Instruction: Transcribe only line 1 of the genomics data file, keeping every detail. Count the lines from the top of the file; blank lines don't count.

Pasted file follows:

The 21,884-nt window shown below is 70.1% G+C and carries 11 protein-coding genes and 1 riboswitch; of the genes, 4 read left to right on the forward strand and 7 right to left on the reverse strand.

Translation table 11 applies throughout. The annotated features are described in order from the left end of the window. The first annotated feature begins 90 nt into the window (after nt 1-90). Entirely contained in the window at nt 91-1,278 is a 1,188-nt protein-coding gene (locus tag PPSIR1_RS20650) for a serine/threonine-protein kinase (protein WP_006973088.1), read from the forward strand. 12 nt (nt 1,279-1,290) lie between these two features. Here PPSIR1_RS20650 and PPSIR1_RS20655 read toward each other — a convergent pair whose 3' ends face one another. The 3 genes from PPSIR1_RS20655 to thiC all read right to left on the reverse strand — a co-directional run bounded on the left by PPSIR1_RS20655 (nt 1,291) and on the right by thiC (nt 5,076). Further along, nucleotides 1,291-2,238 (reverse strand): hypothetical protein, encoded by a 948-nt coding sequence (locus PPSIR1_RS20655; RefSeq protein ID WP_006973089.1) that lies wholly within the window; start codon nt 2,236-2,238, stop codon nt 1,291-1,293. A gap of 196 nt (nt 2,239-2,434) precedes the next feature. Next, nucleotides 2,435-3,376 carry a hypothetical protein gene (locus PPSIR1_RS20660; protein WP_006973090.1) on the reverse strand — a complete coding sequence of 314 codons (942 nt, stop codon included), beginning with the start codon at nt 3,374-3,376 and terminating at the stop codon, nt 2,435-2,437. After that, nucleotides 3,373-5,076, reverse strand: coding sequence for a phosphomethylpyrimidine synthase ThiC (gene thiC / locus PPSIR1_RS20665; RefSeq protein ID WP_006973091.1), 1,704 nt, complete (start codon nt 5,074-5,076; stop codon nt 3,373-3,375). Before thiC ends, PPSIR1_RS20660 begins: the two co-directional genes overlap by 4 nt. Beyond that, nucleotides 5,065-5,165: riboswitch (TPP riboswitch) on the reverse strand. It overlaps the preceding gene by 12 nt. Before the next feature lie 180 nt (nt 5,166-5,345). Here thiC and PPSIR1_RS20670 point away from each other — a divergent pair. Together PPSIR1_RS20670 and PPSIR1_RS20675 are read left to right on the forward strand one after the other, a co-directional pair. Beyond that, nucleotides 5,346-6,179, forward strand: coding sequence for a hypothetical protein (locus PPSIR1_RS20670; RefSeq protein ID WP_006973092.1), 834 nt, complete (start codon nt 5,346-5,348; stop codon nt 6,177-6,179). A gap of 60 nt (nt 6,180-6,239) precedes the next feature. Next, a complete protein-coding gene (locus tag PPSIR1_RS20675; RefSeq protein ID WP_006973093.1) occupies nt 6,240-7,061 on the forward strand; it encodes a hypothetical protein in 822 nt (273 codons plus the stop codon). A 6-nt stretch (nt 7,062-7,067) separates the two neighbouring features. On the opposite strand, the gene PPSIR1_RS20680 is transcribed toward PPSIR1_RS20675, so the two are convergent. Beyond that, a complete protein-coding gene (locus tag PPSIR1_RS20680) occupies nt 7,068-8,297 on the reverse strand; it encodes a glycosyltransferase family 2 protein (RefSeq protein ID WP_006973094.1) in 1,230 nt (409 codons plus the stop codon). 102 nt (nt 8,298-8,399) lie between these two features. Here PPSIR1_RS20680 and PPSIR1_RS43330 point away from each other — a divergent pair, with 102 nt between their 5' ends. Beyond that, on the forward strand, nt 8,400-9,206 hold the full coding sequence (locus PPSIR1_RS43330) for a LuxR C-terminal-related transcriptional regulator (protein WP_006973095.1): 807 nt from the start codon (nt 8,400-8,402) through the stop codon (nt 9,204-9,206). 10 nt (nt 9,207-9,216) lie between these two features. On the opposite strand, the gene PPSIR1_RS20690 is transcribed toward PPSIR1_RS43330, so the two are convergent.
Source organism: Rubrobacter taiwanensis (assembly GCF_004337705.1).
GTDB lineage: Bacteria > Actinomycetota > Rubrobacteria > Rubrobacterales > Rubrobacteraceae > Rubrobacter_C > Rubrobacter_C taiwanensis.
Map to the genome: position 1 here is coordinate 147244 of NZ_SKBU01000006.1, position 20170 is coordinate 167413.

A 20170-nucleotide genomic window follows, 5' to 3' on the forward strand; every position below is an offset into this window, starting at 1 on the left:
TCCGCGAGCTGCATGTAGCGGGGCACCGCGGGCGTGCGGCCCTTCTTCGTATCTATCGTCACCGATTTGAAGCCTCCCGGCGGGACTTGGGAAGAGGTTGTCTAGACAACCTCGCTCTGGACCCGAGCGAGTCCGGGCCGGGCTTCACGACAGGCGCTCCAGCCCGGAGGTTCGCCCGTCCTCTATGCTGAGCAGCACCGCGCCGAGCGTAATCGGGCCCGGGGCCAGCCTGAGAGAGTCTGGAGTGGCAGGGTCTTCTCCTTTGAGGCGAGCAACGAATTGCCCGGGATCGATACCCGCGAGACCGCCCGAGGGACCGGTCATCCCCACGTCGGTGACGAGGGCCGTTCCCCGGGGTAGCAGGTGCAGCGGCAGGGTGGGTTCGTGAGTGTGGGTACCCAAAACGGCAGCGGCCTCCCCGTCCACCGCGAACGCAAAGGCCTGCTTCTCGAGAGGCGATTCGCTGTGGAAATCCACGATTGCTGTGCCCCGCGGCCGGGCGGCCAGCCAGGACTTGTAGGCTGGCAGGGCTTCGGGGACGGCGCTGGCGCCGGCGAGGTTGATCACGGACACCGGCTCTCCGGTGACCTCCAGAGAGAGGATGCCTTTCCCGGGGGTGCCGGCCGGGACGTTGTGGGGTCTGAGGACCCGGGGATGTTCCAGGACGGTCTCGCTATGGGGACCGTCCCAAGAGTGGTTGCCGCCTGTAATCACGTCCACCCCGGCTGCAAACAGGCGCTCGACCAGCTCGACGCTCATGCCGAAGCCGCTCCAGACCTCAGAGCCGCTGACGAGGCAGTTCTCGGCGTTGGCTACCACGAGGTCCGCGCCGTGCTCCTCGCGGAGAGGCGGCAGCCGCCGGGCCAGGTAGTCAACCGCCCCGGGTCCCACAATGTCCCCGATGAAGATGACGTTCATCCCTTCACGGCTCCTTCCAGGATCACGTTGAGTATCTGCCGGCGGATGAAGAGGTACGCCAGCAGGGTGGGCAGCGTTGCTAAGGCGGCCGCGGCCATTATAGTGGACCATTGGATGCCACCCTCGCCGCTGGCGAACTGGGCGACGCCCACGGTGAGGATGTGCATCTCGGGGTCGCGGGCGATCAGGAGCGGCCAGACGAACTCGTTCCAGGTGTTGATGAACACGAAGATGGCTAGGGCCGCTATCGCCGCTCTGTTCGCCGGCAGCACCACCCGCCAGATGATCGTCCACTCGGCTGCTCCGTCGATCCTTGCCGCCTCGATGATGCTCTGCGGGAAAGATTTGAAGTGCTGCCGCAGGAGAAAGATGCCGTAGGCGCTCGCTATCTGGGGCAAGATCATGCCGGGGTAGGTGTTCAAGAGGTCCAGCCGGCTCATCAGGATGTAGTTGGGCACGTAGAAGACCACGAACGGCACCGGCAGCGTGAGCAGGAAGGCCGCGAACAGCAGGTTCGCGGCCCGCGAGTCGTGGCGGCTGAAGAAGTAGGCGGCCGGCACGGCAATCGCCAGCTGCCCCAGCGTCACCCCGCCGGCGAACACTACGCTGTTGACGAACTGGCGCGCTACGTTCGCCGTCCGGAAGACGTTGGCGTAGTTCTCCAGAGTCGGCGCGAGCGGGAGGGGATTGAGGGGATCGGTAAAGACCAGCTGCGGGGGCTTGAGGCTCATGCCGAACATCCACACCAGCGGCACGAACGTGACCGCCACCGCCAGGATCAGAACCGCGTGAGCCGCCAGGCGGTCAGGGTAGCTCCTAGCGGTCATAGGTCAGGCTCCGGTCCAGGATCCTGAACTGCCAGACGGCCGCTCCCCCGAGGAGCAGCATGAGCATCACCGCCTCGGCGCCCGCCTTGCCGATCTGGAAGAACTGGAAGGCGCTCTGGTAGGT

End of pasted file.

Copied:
The 21,884-nt window shown below is 70.1% G+C and carries 11 protein-coding genes and 1 riboswitch; of the genes, 4 read left to right on the forward strand and 7 right to left on the reverse strand.